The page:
Many businesses make a religion out of counting their new customers, the growth of their revenues, their financial ratios. But these metrics don’t necessarily measure corporate health, so executives should develop a number of health variables for each of the attributes vital to the health of the business. Resilience, for example could be tested by tracking credit fraud volumes or customer lifetime values. Execution skills could be measured by determining the turnaround time. A company can monitor its alignment by calculating the proportion of its senior managers who disagree about strategies and corporate priorities. To concentrate the minds of its executives, it can test its capacity for renewal by tracking the share of its revenues from new markets and new products and its mutual reinforcement by calculating how much of its revenues come from products and services that span business units and from integrated solutions, or by understanding which policies are counterproductive to strategy. In South Africa , we often see a commitment to BEE undermined by a policy of employing internally first before going to the market. This policy maintains the status quo and doesn’t engender diversity and change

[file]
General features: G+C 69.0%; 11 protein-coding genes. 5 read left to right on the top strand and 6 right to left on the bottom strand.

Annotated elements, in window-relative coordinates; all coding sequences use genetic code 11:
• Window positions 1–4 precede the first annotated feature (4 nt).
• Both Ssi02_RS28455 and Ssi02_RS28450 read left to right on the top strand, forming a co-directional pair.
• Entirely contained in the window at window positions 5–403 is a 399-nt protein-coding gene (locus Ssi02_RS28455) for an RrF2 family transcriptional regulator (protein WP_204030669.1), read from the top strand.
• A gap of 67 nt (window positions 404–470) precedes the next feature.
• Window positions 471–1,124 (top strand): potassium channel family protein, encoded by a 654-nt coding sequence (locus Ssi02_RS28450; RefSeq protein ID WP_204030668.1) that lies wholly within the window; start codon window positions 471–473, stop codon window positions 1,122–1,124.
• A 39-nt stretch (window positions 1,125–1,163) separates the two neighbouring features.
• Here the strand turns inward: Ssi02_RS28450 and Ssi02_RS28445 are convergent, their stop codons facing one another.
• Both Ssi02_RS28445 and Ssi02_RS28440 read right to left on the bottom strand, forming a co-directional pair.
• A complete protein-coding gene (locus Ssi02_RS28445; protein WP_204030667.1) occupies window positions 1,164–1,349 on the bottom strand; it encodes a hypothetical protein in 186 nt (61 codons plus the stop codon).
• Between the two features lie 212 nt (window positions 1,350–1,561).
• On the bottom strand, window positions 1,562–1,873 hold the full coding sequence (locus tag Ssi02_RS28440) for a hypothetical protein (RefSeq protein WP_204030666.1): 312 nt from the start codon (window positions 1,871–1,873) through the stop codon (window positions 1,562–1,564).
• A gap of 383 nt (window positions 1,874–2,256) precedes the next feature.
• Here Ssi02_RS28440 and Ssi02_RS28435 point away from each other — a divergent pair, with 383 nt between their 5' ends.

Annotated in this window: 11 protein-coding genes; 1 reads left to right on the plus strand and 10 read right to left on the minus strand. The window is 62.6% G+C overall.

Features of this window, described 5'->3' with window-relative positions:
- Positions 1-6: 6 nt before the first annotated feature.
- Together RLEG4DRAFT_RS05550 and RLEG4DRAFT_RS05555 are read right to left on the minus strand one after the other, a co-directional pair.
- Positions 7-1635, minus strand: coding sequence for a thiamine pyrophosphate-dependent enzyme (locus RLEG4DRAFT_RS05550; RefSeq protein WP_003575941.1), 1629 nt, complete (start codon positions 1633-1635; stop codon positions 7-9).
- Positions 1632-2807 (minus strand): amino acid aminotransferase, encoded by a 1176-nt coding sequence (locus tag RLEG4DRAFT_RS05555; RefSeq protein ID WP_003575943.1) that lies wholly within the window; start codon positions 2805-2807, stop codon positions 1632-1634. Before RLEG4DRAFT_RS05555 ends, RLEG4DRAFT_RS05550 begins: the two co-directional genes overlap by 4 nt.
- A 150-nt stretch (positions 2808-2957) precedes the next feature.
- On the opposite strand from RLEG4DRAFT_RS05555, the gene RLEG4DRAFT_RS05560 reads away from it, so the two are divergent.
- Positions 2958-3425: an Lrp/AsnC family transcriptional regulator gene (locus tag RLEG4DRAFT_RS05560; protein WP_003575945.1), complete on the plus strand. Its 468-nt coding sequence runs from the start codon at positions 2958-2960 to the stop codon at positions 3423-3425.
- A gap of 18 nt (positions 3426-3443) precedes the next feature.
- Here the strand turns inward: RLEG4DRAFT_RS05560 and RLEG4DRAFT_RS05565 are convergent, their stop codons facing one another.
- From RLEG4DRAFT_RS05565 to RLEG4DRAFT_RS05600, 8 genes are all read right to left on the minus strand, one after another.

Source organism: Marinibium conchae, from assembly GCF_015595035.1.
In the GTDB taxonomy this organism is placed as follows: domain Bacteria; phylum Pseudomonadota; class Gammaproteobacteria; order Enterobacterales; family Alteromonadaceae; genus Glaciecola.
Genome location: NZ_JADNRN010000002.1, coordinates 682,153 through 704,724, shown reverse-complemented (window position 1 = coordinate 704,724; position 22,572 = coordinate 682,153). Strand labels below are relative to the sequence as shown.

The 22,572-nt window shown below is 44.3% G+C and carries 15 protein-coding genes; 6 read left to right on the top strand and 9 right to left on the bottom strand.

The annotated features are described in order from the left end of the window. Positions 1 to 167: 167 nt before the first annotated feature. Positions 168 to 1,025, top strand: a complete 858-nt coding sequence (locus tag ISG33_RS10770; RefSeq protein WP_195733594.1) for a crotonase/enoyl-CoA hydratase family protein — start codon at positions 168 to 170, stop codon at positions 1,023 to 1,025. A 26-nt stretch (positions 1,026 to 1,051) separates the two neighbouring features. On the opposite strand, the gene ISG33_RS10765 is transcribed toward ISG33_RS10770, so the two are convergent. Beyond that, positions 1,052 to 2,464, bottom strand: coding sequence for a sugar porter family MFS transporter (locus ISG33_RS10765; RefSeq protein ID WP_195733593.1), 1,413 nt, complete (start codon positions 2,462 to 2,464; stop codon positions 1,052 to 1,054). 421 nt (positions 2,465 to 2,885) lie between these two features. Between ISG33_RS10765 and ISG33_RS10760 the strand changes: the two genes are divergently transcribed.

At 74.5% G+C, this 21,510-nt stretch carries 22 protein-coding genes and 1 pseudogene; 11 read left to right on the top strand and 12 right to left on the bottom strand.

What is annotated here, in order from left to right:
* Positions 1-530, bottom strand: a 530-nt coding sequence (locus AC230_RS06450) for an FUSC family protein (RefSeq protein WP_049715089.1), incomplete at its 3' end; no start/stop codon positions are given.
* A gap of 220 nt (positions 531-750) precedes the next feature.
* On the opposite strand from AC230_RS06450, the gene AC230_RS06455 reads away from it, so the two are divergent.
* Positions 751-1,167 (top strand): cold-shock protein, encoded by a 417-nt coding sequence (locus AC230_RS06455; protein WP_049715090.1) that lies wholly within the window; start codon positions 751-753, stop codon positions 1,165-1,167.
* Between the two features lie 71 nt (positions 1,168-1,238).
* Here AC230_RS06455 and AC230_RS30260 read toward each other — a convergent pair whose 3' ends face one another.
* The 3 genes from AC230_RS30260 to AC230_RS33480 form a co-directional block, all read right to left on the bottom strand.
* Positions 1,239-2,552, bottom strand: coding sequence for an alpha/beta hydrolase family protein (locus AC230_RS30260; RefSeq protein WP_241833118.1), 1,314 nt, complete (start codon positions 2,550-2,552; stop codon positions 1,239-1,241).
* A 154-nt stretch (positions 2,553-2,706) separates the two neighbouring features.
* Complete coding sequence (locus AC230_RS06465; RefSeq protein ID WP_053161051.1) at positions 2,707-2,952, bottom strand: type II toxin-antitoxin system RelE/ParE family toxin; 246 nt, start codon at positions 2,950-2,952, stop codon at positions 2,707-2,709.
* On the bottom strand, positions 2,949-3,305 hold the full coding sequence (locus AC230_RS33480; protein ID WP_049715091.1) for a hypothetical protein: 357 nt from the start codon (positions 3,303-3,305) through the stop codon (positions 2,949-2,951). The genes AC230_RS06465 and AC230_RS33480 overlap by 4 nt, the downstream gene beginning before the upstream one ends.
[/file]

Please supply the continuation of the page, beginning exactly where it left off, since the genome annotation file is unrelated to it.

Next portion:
Reinforce through performance
Once a company has redesigned its regular strategic, budgeting, and planning processes to inject a strong dose of “healthy” thinking — and appropriate metrics are in place — executives must embed health in formal people-management mechanisms, including performance contracts, incentives, career path planning, and staffing decisions. Managers at all levels should know the expectations set for them. Companies should use the metrics discussed earlier to structure evaluations ensuring that employees reap rewards as much for doing health-building work as for enhancing performance.
The precise weighting of targets depends on the situation of the individual company and the extent to which it already has struck the right balance between performance and health. The early — and full — involvement of managers in any discussion about adopting this approach is a key prerequisite for success.
Implement and Enterprise 2.0 architecture
Enterprise architecture is the practice of applying a comprehensive and rigorous method for describing a structure and behaviour for an organisation’s processes, communication, IT systems, personnel and organisational structure, so that they align with the organisation’s core goals and strategic direction.